In the moments before their showdown against the Los Angeles Chargers on Sunday, a number of Chiefs gathered in the locker room and –– motivated at least in part by President Donald Trump’s inflammatory comments over the weekend –– decided to express themselves during the national anthem.
There was just one thing one of the leaders of the demonstration, third-year receiver Chris Conley, wanted all of his teammates to know.
“Basically what I said to guys is, ‘Hey, if you feel led to protest, protest. If you feel led to stand, stand. There’s no pressure to do it either way,’” Conley explained. “There were some guys who were like ‘Oh, I don’t know.’ And I was like ‘Dude, if you’ve got to think about it, stand.’ We’re not pressuring anybody to do anything.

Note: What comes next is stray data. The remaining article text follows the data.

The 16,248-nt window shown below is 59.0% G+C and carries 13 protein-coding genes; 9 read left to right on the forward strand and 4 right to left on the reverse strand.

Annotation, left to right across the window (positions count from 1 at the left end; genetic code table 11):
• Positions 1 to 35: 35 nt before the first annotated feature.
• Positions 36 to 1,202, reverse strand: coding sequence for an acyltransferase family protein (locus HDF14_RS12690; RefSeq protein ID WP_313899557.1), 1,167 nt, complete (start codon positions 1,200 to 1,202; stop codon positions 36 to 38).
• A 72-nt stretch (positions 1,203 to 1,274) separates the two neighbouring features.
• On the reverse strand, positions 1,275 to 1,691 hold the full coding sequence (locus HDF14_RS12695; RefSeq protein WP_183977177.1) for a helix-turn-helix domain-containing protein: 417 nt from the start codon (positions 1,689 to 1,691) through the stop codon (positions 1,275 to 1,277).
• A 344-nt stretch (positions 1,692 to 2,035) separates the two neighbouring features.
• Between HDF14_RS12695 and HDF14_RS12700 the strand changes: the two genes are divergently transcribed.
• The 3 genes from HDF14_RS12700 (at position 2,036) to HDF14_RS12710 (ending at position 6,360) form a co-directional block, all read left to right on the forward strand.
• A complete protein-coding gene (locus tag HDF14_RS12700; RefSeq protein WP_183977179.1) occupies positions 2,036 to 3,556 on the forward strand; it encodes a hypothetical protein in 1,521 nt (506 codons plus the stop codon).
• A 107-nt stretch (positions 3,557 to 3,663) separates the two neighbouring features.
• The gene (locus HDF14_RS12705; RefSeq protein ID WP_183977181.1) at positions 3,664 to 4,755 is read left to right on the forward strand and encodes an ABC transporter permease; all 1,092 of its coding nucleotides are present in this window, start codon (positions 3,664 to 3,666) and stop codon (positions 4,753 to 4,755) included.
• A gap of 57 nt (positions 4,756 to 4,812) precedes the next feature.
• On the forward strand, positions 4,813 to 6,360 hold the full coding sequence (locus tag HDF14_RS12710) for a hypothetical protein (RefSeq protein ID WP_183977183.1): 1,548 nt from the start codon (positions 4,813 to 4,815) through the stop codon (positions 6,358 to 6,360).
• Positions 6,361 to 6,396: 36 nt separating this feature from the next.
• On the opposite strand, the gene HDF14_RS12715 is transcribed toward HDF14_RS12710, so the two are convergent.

“But the thing we wanted to show is hey, regardless of what you felt led to do, we support each other. We call each other a family here. We have different backgrounds, we come from different places. We were able to say ‘Even if I disagree with you, I respect you and I support you.’”
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So there was Chiefs cornerback Marcus Peters –– who had previously been the only Chiefs player to protest during the anthem, using the opportunity to bring attention to racial inequality and treatment of black people by police –– again sitting during the anthem, this time with his right fist raised in the air.
There was defensive linemen Bennie Logan and Roy Miller, who placed one hand over his heart and the other on Peters’ shoulder, flanking him. There was outside linebacker Justin Houston, praying on both knees near the bench, while tight end Travis Kelce, defensive lineman Chris Jones and Conley kneeled.
Others who chose to sit included Tyreek Hill, Chris Jones, Cameron Erving, Terrence Smith, Tanoh Kpassagnon, Kenneth Acker, Albert Wilson, Ukeme Eligwe and Kareem and Akeem Hunt. It was a show of solidarity not displayed by the Chiefs until Trump called for NFL owners to fire players who didn’t stand for the anthem on Friday, and doubled down on those comments Sunday morning.